Starting on a positive note, the Half Moon Hotel re-opened on 20th March. Fullers, the new tenant, have not only done a great job in enhancing the building’s historic features, their range of food and drink means that it is full every evening - and the 12 bedrooms upstairs, named after the astronauts who have walked on the moon, are booked solid for several months ahead.

Moving on to the Crown and Greyhound, in the last issue of the Journal I reported that it would re-open in April - how wrong I was! But the good news is that Mitchells and Butler took over the building just after Easter and fitting out work is finally underway. The projected ‘soft’ opening date for both the pub and the hotel is now 16th June.

No one locally thinks the Crown and Greyhound project has been a success - it’s nearly three years since the pub closed and the impact on footfall for the shop keepers at the north end of the Village has been substantial. There is also now growing concern that the redevelopment of the S G Smith workshop site (now called the ‘Gilkes’) will be delayed and cause even greater loss of business. Political uncertainty has impacted on the housing market and there is a growing fear that the site might be left vacant for a while.

It now transpires that the site is not owned by McCullogh Homes but by Moat Housing Association, a major social housing provider. It was known that Moat were going to take over the affordable housing part of the development but it was not realised until recently that they were also the site owners. McCullogh Homes have worked with them on other developments so the arrangement is not unusual, but what is a worry is the delay in starting work. At a recent meeting of the monitoring committee of local residents set up by local MP, Helen Hayes, and Village Ward Councillor Jane Lyons, the planning officer dealing with the project reported that he had made it clear to the developers that they should engage in a constructive dialogue with local stakeholders, particular the nearby schools - something they have not done in any meaningful way. McCullogh originally said that they were likely to start work this summer, then in September, but it would appear that the earliest they can now start is next year as they have yet to submit any detailed approval applications to the Council. The most important of these is the Construction Management Plan which will set out the site access routes and the times when lorries can go into the site.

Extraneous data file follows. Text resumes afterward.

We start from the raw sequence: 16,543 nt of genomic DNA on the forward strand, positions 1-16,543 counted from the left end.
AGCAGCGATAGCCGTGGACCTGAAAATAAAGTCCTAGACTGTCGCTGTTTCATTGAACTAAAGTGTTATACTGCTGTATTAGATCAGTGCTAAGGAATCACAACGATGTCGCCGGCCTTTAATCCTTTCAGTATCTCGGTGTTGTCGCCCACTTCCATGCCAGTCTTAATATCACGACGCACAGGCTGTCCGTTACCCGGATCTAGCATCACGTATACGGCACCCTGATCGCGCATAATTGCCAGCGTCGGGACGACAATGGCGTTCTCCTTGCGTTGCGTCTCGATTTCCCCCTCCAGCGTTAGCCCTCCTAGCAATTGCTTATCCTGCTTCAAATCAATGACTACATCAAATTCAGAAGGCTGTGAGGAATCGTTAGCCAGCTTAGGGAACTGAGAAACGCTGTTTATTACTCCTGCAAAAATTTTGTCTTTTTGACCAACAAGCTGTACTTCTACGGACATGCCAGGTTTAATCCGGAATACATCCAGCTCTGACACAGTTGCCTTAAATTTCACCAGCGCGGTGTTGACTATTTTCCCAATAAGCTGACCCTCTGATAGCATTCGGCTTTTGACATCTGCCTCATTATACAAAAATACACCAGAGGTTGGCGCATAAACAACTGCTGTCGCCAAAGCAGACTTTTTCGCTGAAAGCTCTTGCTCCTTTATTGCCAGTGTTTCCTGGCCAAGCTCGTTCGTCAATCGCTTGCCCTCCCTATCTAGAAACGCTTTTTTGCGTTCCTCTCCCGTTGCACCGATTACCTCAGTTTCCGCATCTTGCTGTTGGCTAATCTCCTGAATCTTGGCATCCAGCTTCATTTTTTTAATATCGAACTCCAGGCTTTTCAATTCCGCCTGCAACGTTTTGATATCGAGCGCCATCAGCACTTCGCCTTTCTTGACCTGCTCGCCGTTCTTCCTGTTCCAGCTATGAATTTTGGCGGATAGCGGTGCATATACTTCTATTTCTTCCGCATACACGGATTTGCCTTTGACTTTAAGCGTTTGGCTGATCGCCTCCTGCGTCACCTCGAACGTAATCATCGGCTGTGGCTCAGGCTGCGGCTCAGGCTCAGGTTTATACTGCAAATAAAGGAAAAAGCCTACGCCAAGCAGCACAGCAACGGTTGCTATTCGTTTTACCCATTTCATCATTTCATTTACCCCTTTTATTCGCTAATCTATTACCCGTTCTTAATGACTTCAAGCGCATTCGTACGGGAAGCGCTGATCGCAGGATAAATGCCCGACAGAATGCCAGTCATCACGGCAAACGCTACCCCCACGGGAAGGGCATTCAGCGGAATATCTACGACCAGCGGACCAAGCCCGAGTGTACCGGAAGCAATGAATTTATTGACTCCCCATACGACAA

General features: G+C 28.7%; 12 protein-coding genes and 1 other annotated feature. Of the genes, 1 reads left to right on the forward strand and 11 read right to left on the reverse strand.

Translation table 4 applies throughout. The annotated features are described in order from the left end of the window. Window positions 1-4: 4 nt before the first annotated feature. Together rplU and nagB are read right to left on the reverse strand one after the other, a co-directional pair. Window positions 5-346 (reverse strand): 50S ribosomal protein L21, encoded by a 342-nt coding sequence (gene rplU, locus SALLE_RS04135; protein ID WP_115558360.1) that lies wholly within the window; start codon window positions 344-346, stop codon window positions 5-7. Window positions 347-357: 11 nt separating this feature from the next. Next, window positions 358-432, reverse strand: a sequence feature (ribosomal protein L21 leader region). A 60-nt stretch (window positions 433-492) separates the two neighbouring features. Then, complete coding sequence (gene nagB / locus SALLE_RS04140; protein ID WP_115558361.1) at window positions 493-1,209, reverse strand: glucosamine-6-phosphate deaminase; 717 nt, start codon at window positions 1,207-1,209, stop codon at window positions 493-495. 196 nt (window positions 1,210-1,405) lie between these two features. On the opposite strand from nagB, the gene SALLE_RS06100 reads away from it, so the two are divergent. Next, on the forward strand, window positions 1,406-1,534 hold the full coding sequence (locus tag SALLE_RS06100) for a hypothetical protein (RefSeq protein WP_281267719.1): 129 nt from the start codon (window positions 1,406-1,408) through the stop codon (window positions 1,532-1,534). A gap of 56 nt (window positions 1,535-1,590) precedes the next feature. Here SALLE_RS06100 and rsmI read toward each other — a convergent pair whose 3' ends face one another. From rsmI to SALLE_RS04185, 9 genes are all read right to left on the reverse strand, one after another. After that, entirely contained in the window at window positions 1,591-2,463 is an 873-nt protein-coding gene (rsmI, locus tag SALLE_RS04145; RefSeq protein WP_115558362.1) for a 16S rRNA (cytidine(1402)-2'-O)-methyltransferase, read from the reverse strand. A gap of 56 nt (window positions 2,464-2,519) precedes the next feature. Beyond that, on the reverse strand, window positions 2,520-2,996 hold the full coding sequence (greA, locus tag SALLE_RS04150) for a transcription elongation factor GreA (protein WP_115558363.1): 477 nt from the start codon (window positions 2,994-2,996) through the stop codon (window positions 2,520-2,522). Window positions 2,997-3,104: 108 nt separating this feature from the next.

Lack of footfall in local shops is also a problem at the Park Hall/Croxted Road shops in West Dulwich. This will be exacerbated by the recent announcement that the local Lloyds Bank branch is to close, possibly as early as July. Over the last few years the local traders have been working hard to build up trade with the famers’ market, the regular fairs and the ‘Love West Dulwich’ competition. The closure of the bank would be a real loss to the area.

The potential loss of local services is further illustrated by the Royal Mail’s plans to close the local sorting offices in East Dulwich and West Norwood. Luckily the Alleyn Park sorting office appears to be secure, for now, but the thought of having to go to Camberwell and Anerley to pick up undelivered post is not a happy one, especially if you do not have a car.

Footfall is not a problem that East Dulwich has and members will read elsewhere of the sad demise of the East Dulwich Society. The Dulwich Society has agreed to expand its remit in the area - one which has not been properly represented at the Dulwich Community Council for many years.

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The Dulwich Society - Registered under the Charities Act 1960, Number 234192

The Society’s aims and objectives are to foster and safeguard the amenities of Dulwich, both in the interests of its residents and the wider local community of which it is a part, and to increase awareness of the varied character that makes the area so special.

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